Nora Cabrales Molina's story

I was always good about having regular mammograms, and on November 21, 2013 when I had mine, I was not worried about the result since it’s always been normal before. I had not received a letter about the results when the unthinkable and unexpected happened.


I received a phone call from Westmead BCI clinic, saying that I had been recalled for further assessment and repeat mammogram. I left my work early instead of completing my morning shift as a registered nurse. The repeated test showed an abnormality therefore an ultrasound as well as a fine needle and core biopsy were all done at the same appointment.


After a week of sleepless nights, I was called again at BCI & was told to take my husband with me. December 17, 2013 is imprinted on my mind. I will always remember this day when the doctor said, “I’m sorry” – the results confirmed a diagnosis of right invasive carcinoma. It felt like a death sentence for me, I cried so much and I shouted “NO, Not Me…”


The doctor held my hand, and when I heard her words saying to me that ‘You are blessed because it was early detection,’ I started to calm down and composed myself.

It all seemed to happen so quickly – an appointment was made to see my surgeon for a mastectomy operation. It was not possible to have it done earlier due to the Christmas season, plus our family had planned a dream cruise to the South Pacific Islands for two weeks. I received reassuring advice from the team to go on our vacation and pursue the dream with my husband and two boys, as well as using the time to discuss my surgery and prepare them emotionally. Our family immensely enjoyed our first cruise, celebrating New Year’s Eve at sea and totally forgetting about my cancer diagnosis.


January 28, 2014 was the big day for my operation at Westmead hospital – a right mastectomy with axillary clearance. I recovered quickly from the surgery and went home within 2 days. At my post-op appointment my specialist revealed a further blow – it was Stage 2 Invasive Ductal Carcinoma with lymph node invasion. My world went into a tailspin because I had to undergo both Chemotherapy and Radiotherapy. Chemotherapy started 6 weeks after my operation, lasting a total of 24 weeks.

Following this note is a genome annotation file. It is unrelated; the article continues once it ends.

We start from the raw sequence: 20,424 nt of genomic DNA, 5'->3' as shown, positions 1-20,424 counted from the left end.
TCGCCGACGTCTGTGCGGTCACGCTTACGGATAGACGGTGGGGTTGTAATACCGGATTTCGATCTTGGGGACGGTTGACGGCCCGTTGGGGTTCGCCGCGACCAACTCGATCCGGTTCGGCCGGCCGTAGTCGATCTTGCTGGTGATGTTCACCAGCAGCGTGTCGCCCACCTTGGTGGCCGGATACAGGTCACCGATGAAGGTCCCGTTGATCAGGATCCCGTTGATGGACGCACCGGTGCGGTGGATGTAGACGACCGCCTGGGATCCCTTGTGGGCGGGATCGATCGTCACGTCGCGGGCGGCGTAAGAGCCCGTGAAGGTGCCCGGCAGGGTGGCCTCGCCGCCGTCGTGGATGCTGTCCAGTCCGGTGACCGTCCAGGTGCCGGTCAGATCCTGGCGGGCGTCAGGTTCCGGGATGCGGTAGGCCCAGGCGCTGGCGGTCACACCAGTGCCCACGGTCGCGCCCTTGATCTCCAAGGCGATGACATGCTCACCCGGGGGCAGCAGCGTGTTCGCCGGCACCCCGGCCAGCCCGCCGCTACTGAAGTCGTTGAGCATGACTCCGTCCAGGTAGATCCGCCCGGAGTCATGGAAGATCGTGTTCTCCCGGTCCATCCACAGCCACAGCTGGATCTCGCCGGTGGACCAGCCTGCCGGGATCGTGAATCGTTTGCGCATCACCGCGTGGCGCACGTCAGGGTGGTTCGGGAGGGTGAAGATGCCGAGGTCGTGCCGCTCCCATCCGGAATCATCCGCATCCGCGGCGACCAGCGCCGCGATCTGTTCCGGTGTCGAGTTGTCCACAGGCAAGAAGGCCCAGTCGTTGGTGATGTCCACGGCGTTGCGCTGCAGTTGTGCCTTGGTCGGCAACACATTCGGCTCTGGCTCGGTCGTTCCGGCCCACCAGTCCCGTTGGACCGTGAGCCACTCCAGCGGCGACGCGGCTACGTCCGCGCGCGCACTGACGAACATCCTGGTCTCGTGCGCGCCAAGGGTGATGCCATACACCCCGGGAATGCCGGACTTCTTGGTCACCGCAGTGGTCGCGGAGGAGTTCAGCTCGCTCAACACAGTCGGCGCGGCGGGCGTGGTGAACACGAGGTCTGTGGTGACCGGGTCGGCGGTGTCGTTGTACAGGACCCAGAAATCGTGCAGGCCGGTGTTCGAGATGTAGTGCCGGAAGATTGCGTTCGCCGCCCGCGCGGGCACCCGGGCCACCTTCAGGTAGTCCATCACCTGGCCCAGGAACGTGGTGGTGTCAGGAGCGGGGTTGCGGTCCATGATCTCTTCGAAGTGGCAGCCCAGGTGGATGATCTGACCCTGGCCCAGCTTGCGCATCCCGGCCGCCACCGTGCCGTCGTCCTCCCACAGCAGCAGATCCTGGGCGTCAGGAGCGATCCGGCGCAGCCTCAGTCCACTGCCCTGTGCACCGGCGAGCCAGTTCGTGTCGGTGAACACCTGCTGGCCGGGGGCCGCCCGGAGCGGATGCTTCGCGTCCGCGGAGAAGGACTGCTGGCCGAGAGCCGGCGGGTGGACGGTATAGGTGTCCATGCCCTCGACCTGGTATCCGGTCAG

I also needed a Port-a-cath inserted during my chemotherapy as it became difficult to find my veins. After that I had daily radiotherapy for 6 weeks. The short and long term side effects of breast cancer treatment were not pleasant. For me there was fatigue, nausea, hair loss, scarring, lymphoedema, mouth ulcers and neuropathy in the hands and feet. There are many visits for treatments, doctors’ visits and appointments. You just don’t realise how much stress your system is under and then also having to juggle your family commitments. But then all of a sudden it’s done, treatment is finished.


I look at Cancer as a gift – a part of my path in life rather than an obstacle to get over or past. Yes, it’s been a major event in my life. These events have sent me in changing directions throughout my life and so has cancer. It’s a wakeup call – to stop and have some ‘ME’ time. There will always be painful triggers and past fears, self-doubts, and mistakes, -all of which I have faced, dealt with and they are gone. I wanted to live to see my family grow and see my grandchildren given the chance. Now, 3 years on I am a new me. Well, maybe even better! My life has changed and my confidence has returned. I have more time for relaxation, meeting friends, enjoying life -even my sense of humour has returned. Life is a gift – make the most of every day. Whatever that means to you, whatever you can do, no matter how small it seems. Once someone chooses hope and takes action, anything is possible as well as maintaining a good and faithful relationship with God.


My keys to cancer victory were a positive attitude, prayer, will to live, support of family and friends, a healthy diet and exercise, and having an open mind to alternative proven solutions. I would be forever grateful to my surgeon, Oncologist team, all staff of Westmead Breast Cancer Institute and all the other teams that have supported me in my ordeal. Also to my loving family, in laws, relatives, incredible friends- here and afar, colleagues and prayer community groups for their loving, warm support, kindness, and words of encouragement for inspiring me and for continued prayers throughout my journey. Remember that there are only 2 days in our lives that we can do nothing about: one is yesterday, which is gone; while the other is tomorrow which is uncertain and may not come at all. We can only live today, so enjoy, love, work, relax and above all pray.


Thank you Lord for all who have been with me throughout my journey.


“Yesterday is history. Tomorrow is a mystery. Today is a gift. That’s why it is called the present.”